project there, stating no pollution control
“First of all, the water is flowing to the auto junk yards now, anyway (Mr. Chase knows this). Why would controlling the water be more harmful?
Second, in 2008, the Metropolitan North Georgia Water District required implementation of the “Illicit Discharge and Detection” program and our staff notified auto salvage companies in the county they were not in compliance with Georgia Industrial National Pollutant Discharge Elimination System permit requirements.
“Auto salvage yards are one of 10 categories required to have an Industrial National Pollutant Discharge Elimination System by the Federal and State government [specifically, 40 CFR 122.26(b)(14)]. “This permit requires industrial facilities to develop and implement stormwater
management practices to control pollutants in discharges of storm waters associated with industrial activity from the auto salvage yards.
“So, much to their credit, all auto salvage yard owners complied with these stormwater requirements at significant cost to their operations and submitted “Notice of Intents” within 2008 and updated them in 2012 as required by state law.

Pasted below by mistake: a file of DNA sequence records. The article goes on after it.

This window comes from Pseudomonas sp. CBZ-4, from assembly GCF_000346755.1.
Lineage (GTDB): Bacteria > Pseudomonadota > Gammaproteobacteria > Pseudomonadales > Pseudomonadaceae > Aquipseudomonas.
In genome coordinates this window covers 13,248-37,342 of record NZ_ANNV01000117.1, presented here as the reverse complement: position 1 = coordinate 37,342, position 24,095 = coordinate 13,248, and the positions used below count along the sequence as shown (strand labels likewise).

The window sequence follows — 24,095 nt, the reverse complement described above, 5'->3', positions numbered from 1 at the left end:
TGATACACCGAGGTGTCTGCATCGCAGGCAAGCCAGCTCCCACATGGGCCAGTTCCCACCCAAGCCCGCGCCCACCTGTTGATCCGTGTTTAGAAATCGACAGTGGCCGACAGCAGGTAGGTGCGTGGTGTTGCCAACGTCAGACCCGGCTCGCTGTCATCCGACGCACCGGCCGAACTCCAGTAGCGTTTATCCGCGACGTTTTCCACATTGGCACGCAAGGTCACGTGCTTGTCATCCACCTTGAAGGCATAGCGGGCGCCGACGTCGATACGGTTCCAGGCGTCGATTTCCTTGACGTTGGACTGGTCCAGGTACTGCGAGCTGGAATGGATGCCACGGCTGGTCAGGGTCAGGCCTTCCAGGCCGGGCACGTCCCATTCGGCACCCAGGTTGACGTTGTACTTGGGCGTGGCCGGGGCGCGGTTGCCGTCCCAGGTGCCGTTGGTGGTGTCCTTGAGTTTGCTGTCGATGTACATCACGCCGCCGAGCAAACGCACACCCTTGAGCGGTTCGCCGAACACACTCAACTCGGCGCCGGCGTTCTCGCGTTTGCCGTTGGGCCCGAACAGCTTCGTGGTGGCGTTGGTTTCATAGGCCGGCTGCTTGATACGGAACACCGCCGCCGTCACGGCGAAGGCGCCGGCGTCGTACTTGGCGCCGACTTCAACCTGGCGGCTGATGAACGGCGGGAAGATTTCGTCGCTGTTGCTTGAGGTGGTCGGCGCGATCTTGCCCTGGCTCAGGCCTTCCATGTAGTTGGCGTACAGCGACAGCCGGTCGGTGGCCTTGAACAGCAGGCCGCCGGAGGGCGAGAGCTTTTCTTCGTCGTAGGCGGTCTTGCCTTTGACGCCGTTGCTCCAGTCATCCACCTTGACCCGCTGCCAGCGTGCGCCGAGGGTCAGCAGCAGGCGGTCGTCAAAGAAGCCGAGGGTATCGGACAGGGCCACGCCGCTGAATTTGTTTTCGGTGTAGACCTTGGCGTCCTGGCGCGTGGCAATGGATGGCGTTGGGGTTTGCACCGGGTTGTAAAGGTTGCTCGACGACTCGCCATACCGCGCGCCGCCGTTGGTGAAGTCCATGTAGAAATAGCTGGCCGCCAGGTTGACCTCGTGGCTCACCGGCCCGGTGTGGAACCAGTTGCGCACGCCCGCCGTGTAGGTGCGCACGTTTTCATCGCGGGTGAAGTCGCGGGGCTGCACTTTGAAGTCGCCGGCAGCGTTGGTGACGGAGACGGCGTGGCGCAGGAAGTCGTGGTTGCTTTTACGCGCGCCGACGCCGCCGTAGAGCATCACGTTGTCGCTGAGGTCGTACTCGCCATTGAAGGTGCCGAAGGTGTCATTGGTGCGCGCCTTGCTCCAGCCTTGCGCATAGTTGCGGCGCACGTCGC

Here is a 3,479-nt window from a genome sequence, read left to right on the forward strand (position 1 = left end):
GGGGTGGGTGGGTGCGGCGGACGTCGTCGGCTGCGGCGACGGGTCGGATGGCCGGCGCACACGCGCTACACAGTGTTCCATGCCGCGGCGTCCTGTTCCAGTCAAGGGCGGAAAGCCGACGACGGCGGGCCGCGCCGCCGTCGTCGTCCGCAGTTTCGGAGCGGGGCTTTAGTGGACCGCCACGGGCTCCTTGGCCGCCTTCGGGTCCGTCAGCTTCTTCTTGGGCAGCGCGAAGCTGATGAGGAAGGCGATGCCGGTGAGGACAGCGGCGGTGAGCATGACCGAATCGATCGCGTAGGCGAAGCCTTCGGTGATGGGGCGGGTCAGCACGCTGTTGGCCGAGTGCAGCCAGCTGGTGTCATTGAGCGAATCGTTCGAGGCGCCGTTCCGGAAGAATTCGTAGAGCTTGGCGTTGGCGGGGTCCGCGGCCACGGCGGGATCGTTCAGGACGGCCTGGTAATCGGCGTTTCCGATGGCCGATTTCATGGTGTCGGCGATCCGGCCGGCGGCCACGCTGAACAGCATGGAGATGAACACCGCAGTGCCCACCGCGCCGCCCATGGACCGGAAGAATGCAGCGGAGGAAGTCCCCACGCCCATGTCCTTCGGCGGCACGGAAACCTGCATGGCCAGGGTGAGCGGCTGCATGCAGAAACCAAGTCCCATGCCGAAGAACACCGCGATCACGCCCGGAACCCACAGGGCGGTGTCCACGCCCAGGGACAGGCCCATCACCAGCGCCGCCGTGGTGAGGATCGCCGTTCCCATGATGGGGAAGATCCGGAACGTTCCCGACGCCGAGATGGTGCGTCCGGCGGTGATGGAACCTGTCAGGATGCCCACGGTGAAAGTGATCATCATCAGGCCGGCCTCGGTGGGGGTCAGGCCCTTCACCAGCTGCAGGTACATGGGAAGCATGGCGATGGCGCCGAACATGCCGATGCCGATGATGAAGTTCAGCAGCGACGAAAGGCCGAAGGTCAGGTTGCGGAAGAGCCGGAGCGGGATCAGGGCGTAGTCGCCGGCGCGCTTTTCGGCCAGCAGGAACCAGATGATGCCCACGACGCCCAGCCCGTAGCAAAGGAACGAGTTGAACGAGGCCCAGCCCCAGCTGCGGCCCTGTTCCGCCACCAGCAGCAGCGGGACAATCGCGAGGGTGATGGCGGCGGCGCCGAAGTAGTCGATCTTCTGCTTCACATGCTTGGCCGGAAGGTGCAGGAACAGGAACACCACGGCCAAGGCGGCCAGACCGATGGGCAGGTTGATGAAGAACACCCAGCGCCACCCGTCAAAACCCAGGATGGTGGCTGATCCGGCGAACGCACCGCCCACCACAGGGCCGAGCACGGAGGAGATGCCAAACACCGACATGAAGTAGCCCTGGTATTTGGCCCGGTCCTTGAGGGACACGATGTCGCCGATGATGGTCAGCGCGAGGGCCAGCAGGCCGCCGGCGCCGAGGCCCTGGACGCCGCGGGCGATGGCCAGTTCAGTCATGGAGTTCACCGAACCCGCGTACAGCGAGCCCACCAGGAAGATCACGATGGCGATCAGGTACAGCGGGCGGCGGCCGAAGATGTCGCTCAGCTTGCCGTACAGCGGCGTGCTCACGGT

“Now the reason I am so riled about Mr. Chase’s inciting comments about “toxic chemicals” and no prevention is that I, personally, had our county staff give Mr. Chase a copy of that report in February of 2013.
“We are the only government in metro Atlanta willing to give straight answers for any Core Infrastructure SPLOST questions or receive your comments seven days a week by emailing firstname.lastname@example.org. We also release the questions and answers to the news media.”